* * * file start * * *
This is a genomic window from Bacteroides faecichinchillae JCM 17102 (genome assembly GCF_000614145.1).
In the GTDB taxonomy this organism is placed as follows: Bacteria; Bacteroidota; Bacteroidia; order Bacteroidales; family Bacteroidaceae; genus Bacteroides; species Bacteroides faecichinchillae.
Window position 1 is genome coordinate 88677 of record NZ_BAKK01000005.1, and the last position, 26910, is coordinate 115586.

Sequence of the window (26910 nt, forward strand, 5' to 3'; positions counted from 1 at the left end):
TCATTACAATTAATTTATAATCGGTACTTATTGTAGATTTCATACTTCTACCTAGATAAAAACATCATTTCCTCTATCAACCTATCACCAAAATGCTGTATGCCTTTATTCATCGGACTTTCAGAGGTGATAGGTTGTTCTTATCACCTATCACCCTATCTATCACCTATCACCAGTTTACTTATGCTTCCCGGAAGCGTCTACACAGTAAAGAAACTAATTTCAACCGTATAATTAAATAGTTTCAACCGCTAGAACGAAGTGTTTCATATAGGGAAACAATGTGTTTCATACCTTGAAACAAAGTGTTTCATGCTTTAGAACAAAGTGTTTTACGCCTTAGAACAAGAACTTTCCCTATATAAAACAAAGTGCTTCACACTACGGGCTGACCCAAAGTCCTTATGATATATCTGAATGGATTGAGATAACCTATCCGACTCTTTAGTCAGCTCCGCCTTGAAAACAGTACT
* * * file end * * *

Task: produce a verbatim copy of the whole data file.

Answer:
This is a genomic window from Bacteroides faecichinchillae JCM 17102 (genome assembly GCF_000614145.1).
In the GTDB taxonomy this organism is placed as follows: Bacteria; Bacteroidota; Bacteroidia; order Bacteroidales; family Bacteroidaceae; genus Bacteroides; species Bacteroides faecichinchillae.
Window position 1 is genome coordinate 88677 of record NZ_BAKK01000005.1, and the last position, 26910, is coordinate 115586.

Sequence of the window (26910 nt, forward strand, 5' to 3'; positions counted from 1 at the left end):
TCATTACAATTAATTTATAATCGGTACTTATTGTAGATTTCATACTTCTACCTAGATAAAAACATCATTTCCTCTATCAACCTATCACCAAAATGCTGTATGCCTTTATTCATCGGACTTTCAGAGGTGATAGGTTGTTCTTATCACCTATCACCCTATCTATCACCTATCACCAGTTTACTTATGCTTCCCGGAAGCGTCTACACAGTAAAGAAACTAATTTCAACCGTATAATTAAATAGTTTCAACCGCTAGAACGAAGTGTTTCATATAGGGAAACAATGTGTTTCATACCTTGAAACAAAGTGTTTCATGCTTTAGAACAAAGTGTTTTACGCCTTAGAACAAGAACTTTCCCTATATAAAACAAAGTGCTTCACACTACGGGCTGACCCAAAGTCCTTATGATATATCTGAATGGATTGAGATAACCTATCCGACTCTTTAGTCAGCTCCGCCTTGAAAACAGTACT